Central Banks and Cryptocurrencies: A Shift in Balance?

Following up from my earlier article & illustration “Who is Satoshi Nakamoto?“, here in my latest illustration, I showcase the legendary founder of Bitcoin, in battle against the Big Bad Fiat Wolf, that represents that of Central Banks.

The value of bitcoin has seen notable increases in recent months as interest in the uses and potential of cryptocurrencies spreads like wildfire. However, central banks and other government authorities in some parts of the world are sceptical or unconvinced of the potential that bitcoin holds, with some enacting policies against cryptocurrencies.

In December last year, China’s central bank moved to restrict its banks from using bitcoin as a currency, citing concerns about currency and financial stability, and law enforcement. It stopped short, however, of issuing an outright ban.

In South America, Bolivia’s central bank in June 2014 banned any currency or coins that were not either issued by or regulated through the government, a move essentially made in response to the growing popularity of cryptocurrencies.

That said, it is not all doom and gloom for cryptocurrencies. There are other institutions and individuals in the establishment related to fiat currencies, monetary policymaking and financial governance that see potential in cryptocurrencies. Could this be a shift in balance in the financial world as we know it?

Crisis Begets Opportunity

When financial turmoil hit certain part of Europe this year – the latest in a series of crises which also occurred in 2008 and 2011 – it became clear once again that government monetary policies and regulations were imperfect. For Europeans and the Cypriots in particular, the ongoing financial crisis has been a stark reminder that governments and banks can fail — and that people’s life savings can be placed at great risk and even disappear because of it.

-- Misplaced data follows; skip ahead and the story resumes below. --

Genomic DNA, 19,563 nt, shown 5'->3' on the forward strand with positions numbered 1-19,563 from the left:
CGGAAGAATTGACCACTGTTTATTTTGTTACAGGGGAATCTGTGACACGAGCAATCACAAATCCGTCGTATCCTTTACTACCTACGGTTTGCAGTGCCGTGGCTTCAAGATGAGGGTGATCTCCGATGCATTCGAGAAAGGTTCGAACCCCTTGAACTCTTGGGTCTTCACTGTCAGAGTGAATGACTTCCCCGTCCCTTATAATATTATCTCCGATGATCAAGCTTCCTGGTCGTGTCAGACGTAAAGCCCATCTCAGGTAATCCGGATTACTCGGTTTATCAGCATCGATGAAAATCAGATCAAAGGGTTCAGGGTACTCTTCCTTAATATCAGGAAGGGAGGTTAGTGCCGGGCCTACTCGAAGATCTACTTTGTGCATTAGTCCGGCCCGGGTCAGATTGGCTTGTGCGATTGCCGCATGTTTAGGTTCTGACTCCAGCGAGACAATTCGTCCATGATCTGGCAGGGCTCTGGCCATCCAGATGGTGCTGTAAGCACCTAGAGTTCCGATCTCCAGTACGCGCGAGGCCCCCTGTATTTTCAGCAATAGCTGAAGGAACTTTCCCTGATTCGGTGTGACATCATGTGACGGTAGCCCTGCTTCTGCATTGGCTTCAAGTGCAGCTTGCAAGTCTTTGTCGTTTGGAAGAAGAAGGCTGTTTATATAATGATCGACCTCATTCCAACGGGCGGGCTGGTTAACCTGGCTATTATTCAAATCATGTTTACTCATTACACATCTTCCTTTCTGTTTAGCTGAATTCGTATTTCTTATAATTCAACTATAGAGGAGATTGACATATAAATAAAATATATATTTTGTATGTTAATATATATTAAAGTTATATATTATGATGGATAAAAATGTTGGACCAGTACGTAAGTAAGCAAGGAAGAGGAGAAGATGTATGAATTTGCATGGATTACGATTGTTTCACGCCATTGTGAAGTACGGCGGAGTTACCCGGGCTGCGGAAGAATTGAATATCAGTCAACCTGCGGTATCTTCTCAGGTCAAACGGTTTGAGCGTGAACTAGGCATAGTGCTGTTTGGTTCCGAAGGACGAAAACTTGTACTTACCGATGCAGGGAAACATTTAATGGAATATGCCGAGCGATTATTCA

Consequently, as an alternative to withdrawing their money out of the bank and keeping it as cash, it appears that those affected, particularly in Cyprus, may be taking a more radical approach to protecting their money and removing it from the control of financial institutions, both government and corporate.

When an initial bailout package for Cyprus was announced on March 16, all Cypriot bank deposits were at risk. A few days later – and this is likely connected – there was a surge in the value of bitcoin. From the point of the bailout announcement, the price of bitcoin rose from about USD$48 a bitcoin to about USD$75, a 1.6-fold rise. This was accompanied by an overall increase in the volumes of trades in bitcoin as well.

The illustration is a continuum from my previous illustration, Satoshi Nakamoto as a Samurai warrior, wielding the legendary Bitcoin Daishō, (matched pair of traditionally made Japanese swords).

Enhanced Credibility